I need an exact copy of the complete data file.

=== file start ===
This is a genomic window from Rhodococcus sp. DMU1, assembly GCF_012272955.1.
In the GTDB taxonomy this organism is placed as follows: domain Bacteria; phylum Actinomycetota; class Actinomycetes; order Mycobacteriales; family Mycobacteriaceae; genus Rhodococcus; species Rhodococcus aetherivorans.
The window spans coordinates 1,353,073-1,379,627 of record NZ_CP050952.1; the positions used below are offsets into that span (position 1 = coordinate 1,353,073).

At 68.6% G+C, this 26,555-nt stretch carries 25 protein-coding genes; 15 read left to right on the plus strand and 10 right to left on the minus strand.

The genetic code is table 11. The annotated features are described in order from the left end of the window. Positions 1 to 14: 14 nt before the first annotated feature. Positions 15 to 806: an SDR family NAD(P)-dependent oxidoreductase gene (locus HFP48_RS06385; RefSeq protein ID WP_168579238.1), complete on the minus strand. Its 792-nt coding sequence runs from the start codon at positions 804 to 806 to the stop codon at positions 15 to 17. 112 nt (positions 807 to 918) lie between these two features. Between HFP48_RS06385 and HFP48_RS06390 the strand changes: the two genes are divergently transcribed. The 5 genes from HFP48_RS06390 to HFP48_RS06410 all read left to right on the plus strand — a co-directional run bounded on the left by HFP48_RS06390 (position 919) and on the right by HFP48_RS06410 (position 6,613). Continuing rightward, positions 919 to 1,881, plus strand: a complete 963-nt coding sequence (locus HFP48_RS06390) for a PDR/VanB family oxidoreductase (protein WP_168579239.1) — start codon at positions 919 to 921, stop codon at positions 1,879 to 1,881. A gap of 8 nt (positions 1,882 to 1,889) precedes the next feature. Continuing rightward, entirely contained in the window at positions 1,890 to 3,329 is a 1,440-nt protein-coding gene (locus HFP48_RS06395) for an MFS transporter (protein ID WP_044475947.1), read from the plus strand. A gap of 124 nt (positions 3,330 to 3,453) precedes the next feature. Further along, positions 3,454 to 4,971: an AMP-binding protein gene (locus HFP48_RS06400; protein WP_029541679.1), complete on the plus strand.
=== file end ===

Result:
This is a genomic window from Rhodococcus sp. DMU1, assembly GCF_012272955.1.
In the GTDB taxonomy this organism is placed as follows: domain Bacteria; phylum Actinomycetota; class Actinomycetes; order Mycobacteriales; family Mycobacteriaceae; genus Rhodococcus; species Rhodococcus aetherivorans.
The window spans coordinates 1,353,073-1,379,627 of record NZ_CP050952.1; the positions used below are offsets into that span (position 1 = coordinate 1,353,073).

At 68.6% G+C, this 26,555-nt stretch carries 25 protein-coding genes; 15 read left to right on the plus strand and 10 right to left on the minus strand.

The genetic code is table 11. The annotated features are described in order from the left end of the window. Positions 1 to 14: 14 nt before the first annotated feature. Positions 15 to 806: an SDR family NAD(P)-dependent oxidoreductase gene (locus HFP48_RS06385; RefSeq protein ID WP_168579238.1), complete on the minus strand. Its 792-nt coding sequence runs from the start codon at positions 804 to 806 to the stop codon at positions 15 to 17. 112 nt (positions 807 to 918) lie between these two features. Between HFP48_RS06385 and HFP48_RS06390 the strand changes: the two genes are divergently transcribed. The 5 genes from HFP48_RS06390 to HFP48_RS06410 all read left to right on the plus strand — a co-directional run bounded on the left by HFP48_RS06390 (position 919) and on the right by HFP48_RS06410 (position 6,613). Continuing rightward, positions 919 to 1,881, plus strand: a complete 963-nt coding sequence (locus HFP48_RS06390) for a PDR/VanB family oxidoreductase (protein WP_168579239.1) — start codon at positions 919 to 921, stop codon at positions 1,879 to 1,881. A gap of 8 nt (positions 1,882 to 1,889) precedes the next feature. Continuing rightward, entirely contained in the window at positions 1,890 to 3,329 is a 1,440-nt protein-coding gene (locus HFP48_RS06395) for an MFS transporter (protein ID WP_044475947.1), read from the plus strand. A gap of 124 nt (positions 3,330 to 3,453) precedes the next feature. Further along, positions 3,454 to 4,971: an AMP-binding protein gene (locus HFP48_RS06400; protein WP_029541679.1), complete on the plus strand.